Neil's Puzzle Building Blog
27Feb/121

Sun

Sun is a very interesting interlocking puzzle designed by Jos Bergmans. Two separate pieces which form almost closed loops require to be connected in such a way that the two semi-circles end up fitting together to form a completed circle, the sun.

The two pieces of the Sun

The two pieces of the Sun

The copy I have is made by Eric fuller and was offered in his most recent set of puzzles at Cubic Dissection. Made from Sapele with a Maple veneer for the sun the puzzle measures 2.6" x 3" x 3" so it's a good size and the construction is superb. Eric hand glued each joint, including a couple of triple mitre joints using a granite plate and a machinists square to ensure that every joint was at exactly at right angles, and it really shows in the finished puzzle. Attention to detail is superb. Three different wood combinations were available when Eric produced the Sun, including the inverse of my copy, Maple with a Sapele sun, and Walnut with a Maple sun. As always Eric has signed and dated the puzzle. 36 copies were made available.

Sun Partially Solved

Sun Partially Solved

The goal of the puzzle is to interleave the two pieces of the puzzle, to create one solid object where the two halves of the sun line up. Looking at the pieces, they initially seem like closed loops so joining them together at all seems impossible. With a little study though, there is one place where the two pieces will allow for an initial move to link them together, and that's where the fun starts.

Normally with this sort of rectilinear puzzle, some of the pieces have rounded edges, or parts of the edges have been taken away to allow the pieces to move past each other, such as the Cast Coil from Hanayama. This puzzle however has no corners or edges rounded, and all the moves, slides and rotations happen because there's just enough room for the pieces to move past each other, making this as close to a perfect example of this style of puzzle as is possible.

Sun in its solved state.

Sun in its solved state.

Once you have the two pieces intertwined, there's a couple of easy rotations, then you find yourself at a dead end. (At least I seem to every time I solve this puzzle!) I've solved it a good few times now, and each time I spend several minutes trying to figure out where to go next. There are a good few dead ends in the puzzle, so the challenge is fairly good. I seem to go though the same set of wrong moves at the start each time before finding that magic move and from there the solution seems to just flow, and I have it solved very quickly thereafter. I took around 20 minutes to solve this for the first time, but each time after that it still takes me 10 minutes, so I'd say is has some good replay value.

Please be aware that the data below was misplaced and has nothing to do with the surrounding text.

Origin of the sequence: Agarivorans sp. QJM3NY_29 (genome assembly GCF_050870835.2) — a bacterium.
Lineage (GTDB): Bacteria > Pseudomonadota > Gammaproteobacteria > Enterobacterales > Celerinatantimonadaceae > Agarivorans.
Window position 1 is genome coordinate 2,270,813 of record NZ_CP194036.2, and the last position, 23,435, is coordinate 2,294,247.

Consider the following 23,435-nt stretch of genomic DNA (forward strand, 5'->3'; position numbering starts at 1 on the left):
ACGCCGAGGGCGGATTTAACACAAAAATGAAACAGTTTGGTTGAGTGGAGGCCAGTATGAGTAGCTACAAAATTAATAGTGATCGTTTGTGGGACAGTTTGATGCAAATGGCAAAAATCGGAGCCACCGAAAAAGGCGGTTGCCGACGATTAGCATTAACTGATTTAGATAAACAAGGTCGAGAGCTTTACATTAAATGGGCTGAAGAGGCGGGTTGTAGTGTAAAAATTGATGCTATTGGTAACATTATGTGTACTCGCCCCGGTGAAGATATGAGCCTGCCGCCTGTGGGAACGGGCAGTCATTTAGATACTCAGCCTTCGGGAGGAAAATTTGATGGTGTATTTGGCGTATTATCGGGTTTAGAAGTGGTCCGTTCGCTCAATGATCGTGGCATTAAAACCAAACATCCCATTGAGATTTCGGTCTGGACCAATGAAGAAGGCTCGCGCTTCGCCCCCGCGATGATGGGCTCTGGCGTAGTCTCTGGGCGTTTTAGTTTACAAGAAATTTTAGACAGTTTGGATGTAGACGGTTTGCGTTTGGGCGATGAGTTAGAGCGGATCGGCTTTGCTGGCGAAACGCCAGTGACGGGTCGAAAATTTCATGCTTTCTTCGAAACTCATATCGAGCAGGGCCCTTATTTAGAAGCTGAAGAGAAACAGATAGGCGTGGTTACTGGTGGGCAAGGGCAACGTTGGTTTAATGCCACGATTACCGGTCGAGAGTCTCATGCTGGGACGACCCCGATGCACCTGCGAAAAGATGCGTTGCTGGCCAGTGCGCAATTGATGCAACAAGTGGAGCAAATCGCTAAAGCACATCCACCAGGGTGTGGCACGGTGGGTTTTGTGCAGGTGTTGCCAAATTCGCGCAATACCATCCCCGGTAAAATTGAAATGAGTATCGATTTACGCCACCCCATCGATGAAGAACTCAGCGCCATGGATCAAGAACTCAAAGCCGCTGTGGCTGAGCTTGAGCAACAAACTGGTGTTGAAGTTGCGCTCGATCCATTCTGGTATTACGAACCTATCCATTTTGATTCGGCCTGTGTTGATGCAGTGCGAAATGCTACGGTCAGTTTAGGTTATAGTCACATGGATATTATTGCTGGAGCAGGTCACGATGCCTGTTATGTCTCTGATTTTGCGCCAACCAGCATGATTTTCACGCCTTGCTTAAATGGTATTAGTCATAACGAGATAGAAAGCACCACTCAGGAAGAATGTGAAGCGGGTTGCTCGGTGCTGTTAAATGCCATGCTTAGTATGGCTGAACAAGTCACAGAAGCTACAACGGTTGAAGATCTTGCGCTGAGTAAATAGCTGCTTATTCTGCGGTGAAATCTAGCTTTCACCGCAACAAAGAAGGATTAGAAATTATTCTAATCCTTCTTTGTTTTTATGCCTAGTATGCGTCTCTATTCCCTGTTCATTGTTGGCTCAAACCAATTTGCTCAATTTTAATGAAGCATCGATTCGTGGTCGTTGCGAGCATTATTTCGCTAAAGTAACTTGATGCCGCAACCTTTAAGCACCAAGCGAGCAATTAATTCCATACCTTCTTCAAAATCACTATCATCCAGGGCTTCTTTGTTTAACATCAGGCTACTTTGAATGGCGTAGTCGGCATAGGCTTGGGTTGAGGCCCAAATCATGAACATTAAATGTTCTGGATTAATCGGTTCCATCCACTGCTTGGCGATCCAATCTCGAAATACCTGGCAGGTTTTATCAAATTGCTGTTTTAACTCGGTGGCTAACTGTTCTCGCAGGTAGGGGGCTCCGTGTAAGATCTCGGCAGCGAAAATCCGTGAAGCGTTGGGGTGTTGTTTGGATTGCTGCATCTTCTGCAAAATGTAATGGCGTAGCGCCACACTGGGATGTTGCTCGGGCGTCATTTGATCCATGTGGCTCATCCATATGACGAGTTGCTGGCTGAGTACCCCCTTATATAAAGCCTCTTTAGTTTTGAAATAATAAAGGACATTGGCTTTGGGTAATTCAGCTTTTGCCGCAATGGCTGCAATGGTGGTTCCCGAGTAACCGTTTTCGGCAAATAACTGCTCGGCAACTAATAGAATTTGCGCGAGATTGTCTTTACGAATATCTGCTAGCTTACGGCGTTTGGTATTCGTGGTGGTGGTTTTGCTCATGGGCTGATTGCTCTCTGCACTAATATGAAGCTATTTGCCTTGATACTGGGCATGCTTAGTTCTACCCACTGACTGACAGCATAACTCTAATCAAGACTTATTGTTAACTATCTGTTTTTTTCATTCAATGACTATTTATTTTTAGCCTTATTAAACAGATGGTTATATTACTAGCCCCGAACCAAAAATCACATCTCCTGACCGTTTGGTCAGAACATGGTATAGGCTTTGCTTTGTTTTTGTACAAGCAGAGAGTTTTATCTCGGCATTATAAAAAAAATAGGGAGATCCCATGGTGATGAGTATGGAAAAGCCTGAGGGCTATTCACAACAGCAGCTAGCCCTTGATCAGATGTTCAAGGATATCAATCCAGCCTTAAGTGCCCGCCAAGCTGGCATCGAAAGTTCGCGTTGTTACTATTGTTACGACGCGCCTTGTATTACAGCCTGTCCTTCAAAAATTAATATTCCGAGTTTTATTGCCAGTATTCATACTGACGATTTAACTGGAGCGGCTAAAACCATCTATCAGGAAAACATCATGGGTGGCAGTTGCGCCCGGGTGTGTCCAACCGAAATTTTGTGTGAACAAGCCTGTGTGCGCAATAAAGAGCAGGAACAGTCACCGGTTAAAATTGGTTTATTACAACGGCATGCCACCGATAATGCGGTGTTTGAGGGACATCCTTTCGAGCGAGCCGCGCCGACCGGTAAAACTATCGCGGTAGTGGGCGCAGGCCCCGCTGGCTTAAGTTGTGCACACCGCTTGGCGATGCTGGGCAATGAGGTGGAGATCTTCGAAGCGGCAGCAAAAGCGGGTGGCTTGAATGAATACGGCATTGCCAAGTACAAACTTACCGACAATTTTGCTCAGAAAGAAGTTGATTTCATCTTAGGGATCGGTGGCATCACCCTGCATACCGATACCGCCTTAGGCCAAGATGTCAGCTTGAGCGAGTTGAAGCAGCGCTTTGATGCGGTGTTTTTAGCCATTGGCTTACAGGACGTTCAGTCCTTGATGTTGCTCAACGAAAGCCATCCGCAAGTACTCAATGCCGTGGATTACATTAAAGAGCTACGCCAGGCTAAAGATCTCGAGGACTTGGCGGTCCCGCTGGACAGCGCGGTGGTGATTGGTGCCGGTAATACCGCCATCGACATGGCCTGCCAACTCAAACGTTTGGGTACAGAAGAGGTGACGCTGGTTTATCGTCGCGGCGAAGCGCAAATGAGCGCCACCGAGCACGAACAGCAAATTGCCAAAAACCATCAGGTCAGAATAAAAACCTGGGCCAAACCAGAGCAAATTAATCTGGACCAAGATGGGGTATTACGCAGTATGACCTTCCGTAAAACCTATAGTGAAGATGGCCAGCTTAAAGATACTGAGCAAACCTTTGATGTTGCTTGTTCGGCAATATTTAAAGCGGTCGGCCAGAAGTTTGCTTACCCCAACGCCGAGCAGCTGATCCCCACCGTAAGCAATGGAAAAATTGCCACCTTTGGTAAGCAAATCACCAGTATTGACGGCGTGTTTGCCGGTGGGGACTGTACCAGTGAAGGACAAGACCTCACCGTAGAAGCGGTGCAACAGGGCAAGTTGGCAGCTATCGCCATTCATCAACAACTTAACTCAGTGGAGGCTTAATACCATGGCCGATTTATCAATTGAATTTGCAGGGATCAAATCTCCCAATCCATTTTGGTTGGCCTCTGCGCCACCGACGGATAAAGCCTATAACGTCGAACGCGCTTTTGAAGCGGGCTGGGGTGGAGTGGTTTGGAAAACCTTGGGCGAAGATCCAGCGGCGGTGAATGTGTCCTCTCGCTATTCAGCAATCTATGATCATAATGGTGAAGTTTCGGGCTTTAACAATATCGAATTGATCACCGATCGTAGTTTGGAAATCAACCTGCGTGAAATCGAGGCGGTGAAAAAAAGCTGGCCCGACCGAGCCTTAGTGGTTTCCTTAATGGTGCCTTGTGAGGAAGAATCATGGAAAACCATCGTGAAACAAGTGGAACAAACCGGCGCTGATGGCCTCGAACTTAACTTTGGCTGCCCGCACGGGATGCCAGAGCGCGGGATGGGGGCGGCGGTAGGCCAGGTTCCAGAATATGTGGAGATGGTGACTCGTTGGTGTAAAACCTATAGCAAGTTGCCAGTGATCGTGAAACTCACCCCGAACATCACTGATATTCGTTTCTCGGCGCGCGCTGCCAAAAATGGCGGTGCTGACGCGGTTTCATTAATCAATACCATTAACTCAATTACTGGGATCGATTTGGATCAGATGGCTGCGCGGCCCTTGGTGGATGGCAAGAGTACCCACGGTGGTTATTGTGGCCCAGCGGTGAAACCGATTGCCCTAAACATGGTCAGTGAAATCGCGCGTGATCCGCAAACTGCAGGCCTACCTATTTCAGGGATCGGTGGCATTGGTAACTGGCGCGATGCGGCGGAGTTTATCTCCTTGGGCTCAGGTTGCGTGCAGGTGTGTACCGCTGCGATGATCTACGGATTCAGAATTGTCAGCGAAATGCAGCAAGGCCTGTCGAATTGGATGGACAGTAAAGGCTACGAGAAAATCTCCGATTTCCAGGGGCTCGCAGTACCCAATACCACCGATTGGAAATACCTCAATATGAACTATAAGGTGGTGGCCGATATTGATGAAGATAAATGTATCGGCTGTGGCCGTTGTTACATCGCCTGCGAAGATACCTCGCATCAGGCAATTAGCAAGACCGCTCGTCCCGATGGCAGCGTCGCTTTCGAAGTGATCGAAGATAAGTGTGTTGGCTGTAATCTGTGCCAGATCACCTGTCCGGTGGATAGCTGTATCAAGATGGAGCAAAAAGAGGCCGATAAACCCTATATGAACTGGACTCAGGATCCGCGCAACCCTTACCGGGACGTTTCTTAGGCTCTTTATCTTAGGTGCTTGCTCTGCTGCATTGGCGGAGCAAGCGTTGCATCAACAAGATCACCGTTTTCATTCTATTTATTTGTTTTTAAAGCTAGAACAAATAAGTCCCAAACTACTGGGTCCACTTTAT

Taking the two pieces apart seems much easier than putting them together, so I'm glad that Eric shipped the puzzle in its unsolved state. It's a really fun puzzle, and very well made. I'm happy to have been able to get a copy of this for my collection.

One of the triple mitre joints

One of the triple mitre joints

As I mentioned earlier, the detail and quality of the work in this copy of the puzzle is superb. Just look at the triple mitre joint above, and you'll see what I'm talking about. Despite Eric commenting that the construction was painstaking, I think he's right to be very pleased with how these turned out!

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  1. Wow! Eric’s woodworking is top notch! I don’t know what is more impressive, the craftsmanship of this puzzle or the puzzle itself!


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